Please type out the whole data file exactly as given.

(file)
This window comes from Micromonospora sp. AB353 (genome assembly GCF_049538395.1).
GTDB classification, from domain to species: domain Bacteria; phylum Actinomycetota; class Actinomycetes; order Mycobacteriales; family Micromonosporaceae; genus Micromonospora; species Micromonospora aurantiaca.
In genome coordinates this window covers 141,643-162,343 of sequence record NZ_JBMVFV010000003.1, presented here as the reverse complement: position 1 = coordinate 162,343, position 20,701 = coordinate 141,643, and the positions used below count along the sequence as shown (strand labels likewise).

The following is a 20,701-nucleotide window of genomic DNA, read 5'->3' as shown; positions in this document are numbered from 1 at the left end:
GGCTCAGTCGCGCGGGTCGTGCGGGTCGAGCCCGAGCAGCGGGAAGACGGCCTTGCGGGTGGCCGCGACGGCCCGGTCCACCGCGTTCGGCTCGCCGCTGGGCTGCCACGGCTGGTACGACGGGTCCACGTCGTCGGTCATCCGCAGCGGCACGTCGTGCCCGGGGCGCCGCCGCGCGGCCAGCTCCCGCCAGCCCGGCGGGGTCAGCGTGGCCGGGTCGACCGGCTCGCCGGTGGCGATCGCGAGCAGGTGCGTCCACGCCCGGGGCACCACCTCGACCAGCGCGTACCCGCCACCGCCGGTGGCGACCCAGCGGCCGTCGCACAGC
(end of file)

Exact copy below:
This window comes from Micromonospora sp. AB353 (genome assembly GCF_049538395.1).
GTDB classification, from domain to species: domain Bacteria; phylum Actinomycetota; class Actinomycetes; order Mycobacteriales; family Micromonosporaceae; genus Micromonospora; species Micromonospora aurantiaca.
In genome coordinates this window covers 141,643-162,343 of sequence record NZ_JBMVFV010000003.1, presented here as the reverse complement: position 1 = coordinate 162,343, position 20,701 = coordinate 141,643, and the positions used below count along the sequence as shown (strand labels likewise).

The following is a 20,701-nucleotide window of genomic DNA, read 5'->3' as shown; positions in this document are numbered from 1 at the left end:
GGCTCAGTCGCGCGGGTCGTGCGGGTCGAGCCCGAGCAGCGGGAAGACGGCCTTGCGGGTGGCCGCGACGGCCCGGTCCACCGCGTTCGGCTCGCCGCTGGGCTGCCACGGCTGGTACGACGGGTCCACGTCGTCGGTCATCCGCAGCGGCACGTCGTGCCCGGGGCGCCGCCGCGCGGCCAGCTCCCGCCAGCCCGGCGGGGTCAGCGTGGCCGGGTCGACCGGCTCGCCGGTGGCGATCGCGAGCAGGTGCGTCCACGCCCGGGGCACCACCTCGACCAGCGCGTACCCGCCACCGCCGGTGGCGACCCAGCGGCCGTCGCACAGC